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# Enantiomer-specific activities of an LRH-1 and SF-1 dual agonist

## Abstract

Chirality is an important consideration in drug development: it can influence recognition of the intended target, pharmacokinetics, and off-target effects. Here, we investigate how chirality affects the activity and mechanism of action of RJW100, a racemic agonist of the nuclear receptors liver receptor homolog-1 (LRH-1) and steroidogenic factor-1 (SF-1). LRH-1 and SF-1 modulators are highly sought as treatments for metabolic and neoplastic diseases, and RJW100 has one of the few scaffolds shown to activate them. However, enantiomer-specific effects on receptor activation are poorly understood. We show that the enantiomers have similar binding affinities, but RR-RJW100 stabilizes both receptors and is 46% more active than SS-RJW100 in LRH-1 luciferase reporter assays. We present an LRH-1 crystal structure that illuminates striking mechanistic differences: SS-RJW100 adopts multiple configurations in the pocket and fails to make an interaction critical for activation by RR-RJW100. In molecular dynamics simulations, SS-RJW100 attenuates intramolecular signalling important for coregulator recruitment, consistent with previous observations that it weakly recruits coregulators in vitro. These studies provide a rationale for pursuing enantiomerically pure RJW100 derivatives: they establish RR-RJW100 as the stronger LRH-1 agonist and identify a potential for optimizing the SS-RJW100 scaffold for antagonist design.

## Introduction

Liver receptor homolog-1 (LRH-1) and steroidogenic factor-1 (SF-1) are closely related nuclear hormone receptors (NR) that are attractive drug targets due to key roles as regulators of metabolism, inflammation, and proliferation. The receptors share 53% sequence identity and recognize the same canonical DNA response element to drive transcription1. However, they are not functionally redundant due to discrete expression patterns2,3,4. LRH-1 is highly expressed in the liver, where it regulates lipid homeostasis and methyl metabolism5,6,7,8,9,10. In skeletal muscle, LRH-1 regulates glucose uptake11, and it controls local glucocorticoid synthesis in the intestinal epithelia12,13. Functions of SF-1 include regulation of energy homeostasis in the brain14, steroidogenesis in the ovaries and adrenal glands4, and sexual development15. LRH-1 modulators have therapeutic potential for nonalcoholic fatty liver disease, diabetes, inflammatory bowel diseases, and cancers7,12,16,17,18,19. SF-1 modulators are sought primarily for adrenocortical cancer20,21.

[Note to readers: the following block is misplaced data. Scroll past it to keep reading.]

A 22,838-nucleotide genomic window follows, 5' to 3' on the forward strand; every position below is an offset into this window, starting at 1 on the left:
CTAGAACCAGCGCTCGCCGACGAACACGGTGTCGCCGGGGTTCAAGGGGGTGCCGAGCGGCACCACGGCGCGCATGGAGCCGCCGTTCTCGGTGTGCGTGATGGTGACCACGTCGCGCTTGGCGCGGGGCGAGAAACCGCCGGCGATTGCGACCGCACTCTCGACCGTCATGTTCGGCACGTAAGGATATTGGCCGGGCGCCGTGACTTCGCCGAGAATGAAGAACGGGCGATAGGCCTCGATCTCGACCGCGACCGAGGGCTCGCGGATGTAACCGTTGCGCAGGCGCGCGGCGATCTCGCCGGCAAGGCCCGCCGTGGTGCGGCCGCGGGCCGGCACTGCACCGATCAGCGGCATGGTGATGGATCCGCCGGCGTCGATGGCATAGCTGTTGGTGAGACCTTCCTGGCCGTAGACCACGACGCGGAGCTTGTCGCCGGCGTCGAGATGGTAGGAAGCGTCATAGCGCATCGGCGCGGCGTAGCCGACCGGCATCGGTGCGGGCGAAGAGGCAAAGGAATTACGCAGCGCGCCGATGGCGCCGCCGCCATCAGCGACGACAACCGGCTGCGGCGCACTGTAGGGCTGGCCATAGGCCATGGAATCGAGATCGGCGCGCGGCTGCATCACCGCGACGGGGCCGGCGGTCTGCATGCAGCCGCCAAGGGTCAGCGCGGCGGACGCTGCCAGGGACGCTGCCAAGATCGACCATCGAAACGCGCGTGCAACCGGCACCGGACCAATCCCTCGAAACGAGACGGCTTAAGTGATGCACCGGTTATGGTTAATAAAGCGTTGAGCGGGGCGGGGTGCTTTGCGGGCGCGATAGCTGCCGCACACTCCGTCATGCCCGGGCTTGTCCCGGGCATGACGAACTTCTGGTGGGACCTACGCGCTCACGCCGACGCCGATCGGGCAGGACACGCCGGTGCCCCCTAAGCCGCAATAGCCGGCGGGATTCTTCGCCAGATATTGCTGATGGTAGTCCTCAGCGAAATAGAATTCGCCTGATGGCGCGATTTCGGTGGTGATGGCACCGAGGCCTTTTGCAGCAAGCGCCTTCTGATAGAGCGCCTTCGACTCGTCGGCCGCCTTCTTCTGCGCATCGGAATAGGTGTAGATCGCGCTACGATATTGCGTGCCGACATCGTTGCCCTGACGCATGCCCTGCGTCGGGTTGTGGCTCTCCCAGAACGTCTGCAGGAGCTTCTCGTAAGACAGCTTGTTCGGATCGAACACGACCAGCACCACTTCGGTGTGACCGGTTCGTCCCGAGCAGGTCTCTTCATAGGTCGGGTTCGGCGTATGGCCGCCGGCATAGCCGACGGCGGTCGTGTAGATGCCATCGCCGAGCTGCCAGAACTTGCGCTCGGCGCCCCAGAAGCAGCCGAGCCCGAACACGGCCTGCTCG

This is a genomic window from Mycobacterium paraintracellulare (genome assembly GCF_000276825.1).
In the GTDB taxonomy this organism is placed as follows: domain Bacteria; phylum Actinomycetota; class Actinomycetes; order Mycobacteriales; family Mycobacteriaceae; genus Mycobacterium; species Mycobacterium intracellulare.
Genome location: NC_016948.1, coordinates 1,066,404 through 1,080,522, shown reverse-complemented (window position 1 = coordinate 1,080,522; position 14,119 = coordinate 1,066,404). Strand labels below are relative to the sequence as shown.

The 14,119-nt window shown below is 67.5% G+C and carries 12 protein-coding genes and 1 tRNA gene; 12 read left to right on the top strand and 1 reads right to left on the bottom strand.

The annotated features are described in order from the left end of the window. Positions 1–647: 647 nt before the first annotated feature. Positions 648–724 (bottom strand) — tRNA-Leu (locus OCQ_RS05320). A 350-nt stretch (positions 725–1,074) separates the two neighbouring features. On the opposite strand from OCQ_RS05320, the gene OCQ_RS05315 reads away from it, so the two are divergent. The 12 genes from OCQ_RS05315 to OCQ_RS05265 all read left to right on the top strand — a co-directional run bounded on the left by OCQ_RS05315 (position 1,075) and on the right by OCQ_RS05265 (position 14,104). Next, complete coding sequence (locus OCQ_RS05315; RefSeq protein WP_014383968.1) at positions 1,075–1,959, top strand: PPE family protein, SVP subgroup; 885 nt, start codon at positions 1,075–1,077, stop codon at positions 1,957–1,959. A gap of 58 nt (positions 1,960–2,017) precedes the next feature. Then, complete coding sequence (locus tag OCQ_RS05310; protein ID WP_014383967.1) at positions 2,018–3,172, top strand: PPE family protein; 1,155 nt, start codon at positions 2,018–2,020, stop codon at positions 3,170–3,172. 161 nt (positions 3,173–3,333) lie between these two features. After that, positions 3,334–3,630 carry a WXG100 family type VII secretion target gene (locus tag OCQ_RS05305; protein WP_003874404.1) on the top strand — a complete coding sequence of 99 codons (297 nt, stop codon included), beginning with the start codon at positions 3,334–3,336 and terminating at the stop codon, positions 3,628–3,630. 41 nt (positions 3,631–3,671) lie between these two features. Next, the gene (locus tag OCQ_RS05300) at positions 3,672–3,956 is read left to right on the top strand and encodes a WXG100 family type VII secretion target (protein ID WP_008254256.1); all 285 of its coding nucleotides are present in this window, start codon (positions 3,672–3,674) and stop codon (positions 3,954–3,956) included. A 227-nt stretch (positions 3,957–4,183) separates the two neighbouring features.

LRH-1 and SF-1 have very similar, lipophilic ligand binding pockets that have been challenging to target with synthetic molecules. The native ligands of these receptors are likely phospholipids (PL), as they have been crystallized with a variety of PL in the binding pockets. Unlike typical NR hormones, PL do not make polar interactions deep in the binding pocket, and they partially protrude into the solvent22,23,24,25,26,27. This unusual binding mode has made it difficult to predict types of synthetic molecules able to bind these receptors and modulate transcriptional activity. The compound RJW100 (Fig. 1a) is one of the few reported chemical scaffolds shown to activate these receptors and has been used by several groups to probe LRH-1 and SF-1 biology16,27,28,29,30,31,32,33.